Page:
Ernie started out playing in bars and coffee houses — part of Sneezy Waters’ band in the early 1970s, and ready to start a career devoted to music. But his story doesn’t play out on the Ottawa scene, the young piano player struggling alongside every other musician in town, trying make a name for himself.
A Call to Ministry
Instead, his talent grew in the same place so many gospel greats started out: the church. With a Bachelors Degree in Music from the University of Ottawa, Ernie took on the role of Music Director at Ottawa’s Parkdale United, which is where he came to learn how music can inspire — and while there, he found himself being called down a different path, one towards the ministry. In 1980, Ernie graduated from Acadia University’s Divinity College. With his new career in the ministry ready to begin, he and his family (Lynda, Jordan and Jimmy) settled outside of Ottawa, to take a church in the small town of Winchester, where his reputation as a great preacher and performer began to build.
After a few years, he returned to Parkdale United as Minister of Music. By 1990, Ernie’s accessible preaching and musical reputation were widely known, and it was then that he accepted an offer to lead his own church in Ottawa: Fourth Avenue Baptist. Under his leadership, Fourth Avenue grew into the open, accepting church it is today, with an inclusive message that kept music front and center.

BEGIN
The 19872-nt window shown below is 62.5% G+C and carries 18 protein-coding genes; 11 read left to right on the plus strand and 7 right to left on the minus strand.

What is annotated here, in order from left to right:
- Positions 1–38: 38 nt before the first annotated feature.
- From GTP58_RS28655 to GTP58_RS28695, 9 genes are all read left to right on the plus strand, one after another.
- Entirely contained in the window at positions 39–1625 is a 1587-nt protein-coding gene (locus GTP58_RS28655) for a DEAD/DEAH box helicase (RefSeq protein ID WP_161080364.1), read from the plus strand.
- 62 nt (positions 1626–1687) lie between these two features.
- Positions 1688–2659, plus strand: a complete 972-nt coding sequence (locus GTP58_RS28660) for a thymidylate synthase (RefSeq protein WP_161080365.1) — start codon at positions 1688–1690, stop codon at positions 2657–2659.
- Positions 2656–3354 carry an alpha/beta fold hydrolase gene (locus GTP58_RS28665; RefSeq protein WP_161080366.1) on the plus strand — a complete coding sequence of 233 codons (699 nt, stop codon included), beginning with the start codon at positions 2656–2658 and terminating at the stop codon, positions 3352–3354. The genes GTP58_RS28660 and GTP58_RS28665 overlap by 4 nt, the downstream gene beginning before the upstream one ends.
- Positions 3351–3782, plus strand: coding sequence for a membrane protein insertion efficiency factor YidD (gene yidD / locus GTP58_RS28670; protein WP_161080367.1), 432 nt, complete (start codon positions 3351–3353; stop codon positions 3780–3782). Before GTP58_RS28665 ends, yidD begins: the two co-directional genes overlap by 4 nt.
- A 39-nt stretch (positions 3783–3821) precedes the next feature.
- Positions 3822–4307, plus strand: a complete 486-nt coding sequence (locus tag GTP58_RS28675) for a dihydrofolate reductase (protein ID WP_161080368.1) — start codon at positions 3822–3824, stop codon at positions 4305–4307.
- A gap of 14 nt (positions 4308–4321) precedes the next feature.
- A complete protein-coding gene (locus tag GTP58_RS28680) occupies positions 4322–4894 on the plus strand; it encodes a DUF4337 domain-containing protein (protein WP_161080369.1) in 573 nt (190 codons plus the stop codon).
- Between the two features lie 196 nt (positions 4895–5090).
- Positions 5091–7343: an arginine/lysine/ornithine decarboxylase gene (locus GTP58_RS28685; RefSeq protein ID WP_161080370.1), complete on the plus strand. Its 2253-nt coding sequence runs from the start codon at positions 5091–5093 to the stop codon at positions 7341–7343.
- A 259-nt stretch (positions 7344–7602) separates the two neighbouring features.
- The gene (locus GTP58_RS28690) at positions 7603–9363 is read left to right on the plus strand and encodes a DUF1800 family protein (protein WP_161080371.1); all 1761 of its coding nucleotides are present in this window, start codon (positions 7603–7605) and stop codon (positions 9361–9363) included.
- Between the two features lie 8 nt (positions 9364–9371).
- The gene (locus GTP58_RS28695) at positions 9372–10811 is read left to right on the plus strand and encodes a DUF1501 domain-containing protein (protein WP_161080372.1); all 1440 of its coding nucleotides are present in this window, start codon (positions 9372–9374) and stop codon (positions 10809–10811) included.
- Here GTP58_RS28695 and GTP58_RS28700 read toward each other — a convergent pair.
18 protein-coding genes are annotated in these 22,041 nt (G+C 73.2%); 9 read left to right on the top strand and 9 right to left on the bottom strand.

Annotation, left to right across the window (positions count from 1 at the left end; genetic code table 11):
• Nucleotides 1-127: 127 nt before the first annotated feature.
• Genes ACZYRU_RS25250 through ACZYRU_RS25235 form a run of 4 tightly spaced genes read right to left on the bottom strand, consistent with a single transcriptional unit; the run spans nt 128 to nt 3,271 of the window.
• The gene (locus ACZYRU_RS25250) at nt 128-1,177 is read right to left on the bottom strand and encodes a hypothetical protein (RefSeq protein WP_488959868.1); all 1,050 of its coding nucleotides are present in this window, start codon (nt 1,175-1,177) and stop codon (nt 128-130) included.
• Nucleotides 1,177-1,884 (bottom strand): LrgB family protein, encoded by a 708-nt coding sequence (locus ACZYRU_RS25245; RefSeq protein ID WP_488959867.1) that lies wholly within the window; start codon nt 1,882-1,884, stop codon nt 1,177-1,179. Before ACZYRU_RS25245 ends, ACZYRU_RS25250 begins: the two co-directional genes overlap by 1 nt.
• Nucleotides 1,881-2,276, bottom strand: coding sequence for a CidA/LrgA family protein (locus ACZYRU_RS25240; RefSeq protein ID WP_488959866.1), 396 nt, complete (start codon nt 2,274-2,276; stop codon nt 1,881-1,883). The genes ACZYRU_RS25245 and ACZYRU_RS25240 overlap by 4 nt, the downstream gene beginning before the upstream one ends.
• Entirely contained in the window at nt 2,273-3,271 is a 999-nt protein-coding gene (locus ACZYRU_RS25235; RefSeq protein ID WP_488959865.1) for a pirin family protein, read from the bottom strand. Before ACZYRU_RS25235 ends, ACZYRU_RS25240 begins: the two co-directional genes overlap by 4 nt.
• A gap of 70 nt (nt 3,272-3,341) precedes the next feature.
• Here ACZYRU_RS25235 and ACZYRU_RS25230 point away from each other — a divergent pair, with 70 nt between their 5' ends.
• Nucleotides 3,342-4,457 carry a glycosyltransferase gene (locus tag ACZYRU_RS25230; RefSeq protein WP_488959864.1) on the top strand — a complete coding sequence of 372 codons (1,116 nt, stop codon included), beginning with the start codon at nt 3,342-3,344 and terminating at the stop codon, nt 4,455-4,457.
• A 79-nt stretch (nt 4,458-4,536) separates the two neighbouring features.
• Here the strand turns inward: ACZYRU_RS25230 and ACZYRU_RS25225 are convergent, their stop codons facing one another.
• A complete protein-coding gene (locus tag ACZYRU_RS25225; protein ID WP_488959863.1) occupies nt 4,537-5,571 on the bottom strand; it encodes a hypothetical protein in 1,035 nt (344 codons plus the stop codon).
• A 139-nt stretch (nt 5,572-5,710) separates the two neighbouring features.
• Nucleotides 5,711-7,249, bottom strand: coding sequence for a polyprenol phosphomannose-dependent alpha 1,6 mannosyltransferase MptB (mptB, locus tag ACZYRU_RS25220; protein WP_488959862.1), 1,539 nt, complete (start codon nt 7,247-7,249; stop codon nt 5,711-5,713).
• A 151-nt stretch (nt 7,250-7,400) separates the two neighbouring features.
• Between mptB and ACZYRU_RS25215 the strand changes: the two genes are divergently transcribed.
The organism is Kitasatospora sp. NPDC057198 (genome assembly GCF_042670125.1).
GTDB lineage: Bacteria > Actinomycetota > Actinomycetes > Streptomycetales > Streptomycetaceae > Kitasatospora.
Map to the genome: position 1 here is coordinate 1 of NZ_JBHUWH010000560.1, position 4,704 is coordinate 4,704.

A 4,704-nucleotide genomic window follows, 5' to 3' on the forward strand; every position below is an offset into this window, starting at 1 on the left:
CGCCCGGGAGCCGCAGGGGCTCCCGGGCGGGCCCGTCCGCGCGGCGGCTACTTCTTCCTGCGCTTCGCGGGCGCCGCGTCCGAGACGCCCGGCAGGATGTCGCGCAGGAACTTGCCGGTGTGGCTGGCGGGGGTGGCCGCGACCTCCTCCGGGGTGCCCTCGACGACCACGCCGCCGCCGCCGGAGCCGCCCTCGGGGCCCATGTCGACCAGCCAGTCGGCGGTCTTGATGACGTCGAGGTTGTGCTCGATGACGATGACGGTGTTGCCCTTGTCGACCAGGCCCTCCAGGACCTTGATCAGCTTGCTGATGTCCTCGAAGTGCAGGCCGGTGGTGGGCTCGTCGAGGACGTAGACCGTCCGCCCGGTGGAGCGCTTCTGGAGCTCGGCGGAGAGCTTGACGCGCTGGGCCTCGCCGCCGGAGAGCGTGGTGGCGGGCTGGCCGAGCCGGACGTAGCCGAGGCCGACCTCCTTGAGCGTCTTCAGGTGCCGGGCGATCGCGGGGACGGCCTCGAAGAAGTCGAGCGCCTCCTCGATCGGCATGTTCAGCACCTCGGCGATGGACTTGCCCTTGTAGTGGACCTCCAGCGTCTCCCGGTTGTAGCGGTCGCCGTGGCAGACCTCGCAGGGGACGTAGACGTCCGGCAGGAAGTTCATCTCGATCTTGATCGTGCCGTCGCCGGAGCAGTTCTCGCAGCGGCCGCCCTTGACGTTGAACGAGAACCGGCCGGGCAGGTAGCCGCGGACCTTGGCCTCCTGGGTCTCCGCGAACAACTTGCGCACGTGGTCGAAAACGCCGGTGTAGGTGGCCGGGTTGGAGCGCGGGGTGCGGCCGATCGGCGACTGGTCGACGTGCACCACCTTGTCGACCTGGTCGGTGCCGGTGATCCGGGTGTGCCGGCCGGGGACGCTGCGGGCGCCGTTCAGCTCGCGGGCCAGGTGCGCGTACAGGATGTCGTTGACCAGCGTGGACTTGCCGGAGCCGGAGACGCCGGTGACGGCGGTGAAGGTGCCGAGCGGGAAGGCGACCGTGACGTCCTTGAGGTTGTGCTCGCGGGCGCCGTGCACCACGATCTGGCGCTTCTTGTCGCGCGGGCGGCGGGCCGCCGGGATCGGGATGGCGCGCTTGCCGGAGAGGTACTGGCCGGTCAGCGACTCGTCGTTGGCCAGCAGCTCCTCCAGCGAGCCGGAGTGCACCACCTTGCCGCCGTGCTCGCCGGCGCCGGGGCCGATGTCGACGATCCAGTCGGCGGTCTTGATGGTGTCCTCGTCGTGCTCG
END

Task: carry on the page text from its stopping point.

A Second Start
Just a few years ago, Ernie retired from the ministry after leading Fourth Avenue Baptist for 17 wonderful years, deciding to make his music accessible to everyone — to perform beyond just Sunday morning and those occasional shows. And that’s why he’s recorded an album of blues and gospel numbers, resting comfortably alongside each other. It’s not much of a stretch, really — despite the hardship and heartache, these blues songs often strike a note of hope, just like the gospel numbers speak of a higher hope.
But for Ernie, gospel music isn’t really gospel unless it looks to a better, fuller, more meaningful life, today — and that’s the same inclusive, second-chance message he’s always preached.
His title says it all: retired from the ministry, and releasing his first major album at age 61 — there’s always one more time.